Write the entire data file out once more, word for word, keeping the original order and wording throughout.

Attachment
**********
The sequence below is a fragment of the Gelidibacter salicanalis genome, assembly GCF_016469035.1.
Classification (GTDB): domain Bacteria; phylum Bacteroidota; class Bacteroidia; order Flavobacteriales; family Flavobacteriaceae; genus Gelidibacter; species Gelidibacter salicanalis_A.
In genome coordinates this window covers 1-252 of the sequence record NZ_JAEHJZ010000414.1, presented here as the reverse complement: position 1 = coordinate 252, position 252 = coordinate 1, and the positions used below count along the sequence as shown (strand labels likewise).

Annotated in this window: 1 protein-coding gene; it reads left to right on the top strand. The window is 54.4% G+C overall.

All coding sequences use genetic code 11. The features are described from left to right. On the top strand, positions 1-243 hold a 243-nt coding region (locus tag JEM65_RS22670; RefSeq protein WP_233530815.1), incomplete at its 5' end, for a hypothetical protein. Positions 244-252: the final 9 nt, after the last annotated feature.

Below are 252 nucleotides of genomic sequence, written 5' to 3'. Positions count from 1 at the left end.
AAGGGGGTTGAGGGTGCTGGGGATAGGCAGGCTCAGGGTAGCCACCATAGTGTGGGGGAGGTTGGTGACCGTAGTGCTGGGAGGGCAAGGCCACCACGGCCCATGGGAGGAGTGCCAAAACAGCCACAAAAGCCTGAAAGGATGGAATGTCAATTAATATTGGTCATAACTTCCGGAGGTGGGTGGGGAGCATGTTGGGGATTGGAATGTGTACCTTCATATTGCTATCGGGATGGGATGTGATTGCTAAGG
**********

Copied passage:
The sequence below is a fragment of the Gelidibacter salicanalis genome, assembly GCF_016469035.1.
Classification (GTDB): domain Bacteria; phylum Bacteroidota; class Bacteroidia; order Flavobacteriales; family Flavobacteriaceae; genus Gelidibacter; species Gelidibacter salicanalis_A.
In genome coordinates this window covers 1-252 of the sequence record NZ_JAEHJZ010000414.1, presented here as the reverse complement: position 1 = coordinate 252, position 252 = coordinate 1, and the positions used below count along the sequence as shown (strand labels likewise).

Annotated in this window: 1 protein-coding gene; it reads left to right on the top strand. The window is 54.4% G+C overall.

All coding sequences use genetic code 11. The features are described from left to right. On the top strand, positions 1-243 hold a 243-nt coding region (locus tag JEM65_RS22670; RefSeq protein WP_233530815.1), incomplete at its 5' end, for a hypothetical protein. Positions 244-252: the final 9 nt, after the last annotated feature.

Below are 252 nucleotides of genomic sequence, written 5' to 3'. Positions count from 1 at the left end.
AAGGGGGTTGAGGGTGCTGGGGATAGGCAGGCTCAGGGTAGCCACCATAGTGTGGGGGAGGTTGGTGACCGTAGTGCTGGGAGGGCAAGGCCACCACGGCCCATGGGAGGAGTGCCAAAACAGCCACAAAAGCCTGAAAGGATGGAATGTCAATTAATATTGGTCATAACTTCCGGAGGTGGGTGGGGAGCATGTTGGGGATTGGAATGTGTACCTTCATATTGCTATCGGGATGGGATGTGATTGCTAAGG